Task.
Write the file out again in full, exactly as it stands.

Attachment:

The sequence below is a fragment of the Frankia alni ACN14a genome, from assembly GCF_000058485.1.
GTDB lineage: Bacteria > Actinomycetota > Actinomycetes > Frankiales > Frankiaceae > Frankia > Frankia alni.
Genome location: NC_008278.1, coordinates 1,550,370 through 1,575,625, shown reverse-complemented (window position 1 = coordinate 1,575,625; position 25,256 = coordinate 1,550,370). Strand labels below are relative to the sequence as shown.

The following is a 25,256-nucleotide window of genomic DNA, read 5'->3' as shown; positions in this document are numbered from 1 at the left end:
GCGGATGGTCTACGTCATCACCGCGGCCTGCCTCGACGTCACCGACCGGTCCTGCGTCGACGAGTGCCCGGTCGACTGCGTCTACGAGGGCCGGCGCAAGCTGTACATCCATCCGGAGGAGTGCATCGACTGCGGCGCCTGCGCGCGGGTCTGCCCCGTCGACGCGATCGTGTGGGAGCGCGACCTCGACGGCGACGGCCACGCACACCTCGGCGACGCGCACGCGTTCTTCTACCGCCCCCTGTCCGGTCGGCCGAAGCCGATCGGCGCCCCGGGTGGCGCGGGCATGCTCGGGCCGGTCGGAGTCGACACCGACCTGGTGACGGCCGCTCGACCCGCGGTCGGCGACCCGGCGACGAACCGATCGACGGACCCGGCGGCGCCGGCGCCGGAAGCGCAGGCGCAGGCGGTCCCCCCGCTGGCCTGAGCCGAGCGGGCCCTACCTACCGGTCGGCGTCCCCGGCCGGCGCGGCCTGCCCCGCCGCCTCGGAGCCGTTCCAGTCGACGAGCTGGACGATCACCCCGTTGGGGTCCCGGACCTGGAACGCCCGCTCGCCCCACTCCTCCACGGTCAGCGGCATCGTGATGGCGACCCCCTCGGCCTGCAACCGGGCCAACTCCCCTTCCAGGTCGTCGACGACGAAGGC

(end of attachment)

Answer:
The sequence below is a fragment of the Frankia alni ACN14a genome, from assembly GCF_000058485.1.
GTDB lineage: Bacteria > Actinomycetota > Actinomycetes > Frankiales > Frankiaceae > Frankia > Frankia alni.
Genome location: NC_008278.1, coordinates 1,550,370 through 1,575,625, shown reverse-complemented (window position 1 = coordinate 1,575,625; position 25,256 = coordinate 1,550,370). Strand labels below are relative to the sequence as shown.

The following is a 25,256-nucleotide window of genomic DNA, read 5'->3' as shown; positions in this document are numbered from 1 at the left end:
GCGGATGGTCTACGTCATCACCGCGGCCTGCCTCGACGTCACCGACCGGTCCTGCGTCGACGAGTGCCCGGTCGACTGCGTCTACGAGGGCCGGCGCAAGCTGTACATCCATCCGGAGGAGTGCATCGACTGCGGCGCCTGCGCGCGGGTCTGCCCCGTCGACGCGATCGTGTGGGAGCGCGACCTCGACGGCGACGGCCACGCACACCTCGGCGACGCGCACGCGTTCTTCTACCGCCCCCTGTCCGGTCGGCCGAAGCCGATCGGCGCCCCGGGTGGCGCGGGCATGCTCGGGCCGGTCGGAGTCGACACCGACCTGGTGACGGCCGCTCGACCCGCGGTCGGCGACCCGGCGACGAACCGATCGACGGACCCGGCGGCGCCGGCGCCGGAAGCGCAGGCGCAGGCGGTCCCCCCGCTGGCCTGAGCCGAGCGGGCCCTACCTACCGGTCGGCGTCCCCGGCCGGCGCGGCCTGCCCCGCCGCCTCGGAGCCGTTCCAGTCGACGAGCTGGACGATCACCCCGTTGGGGTCCCGGACCTGGAACGCCCGCTCGCCCCACTCCTCCACGGTCAGCGGCATCGTGATGGCGACCCCCTCGGCCTGCAACCGGGCCAACTCCCCTTCCAGGTCGTCGACGACGAAGGC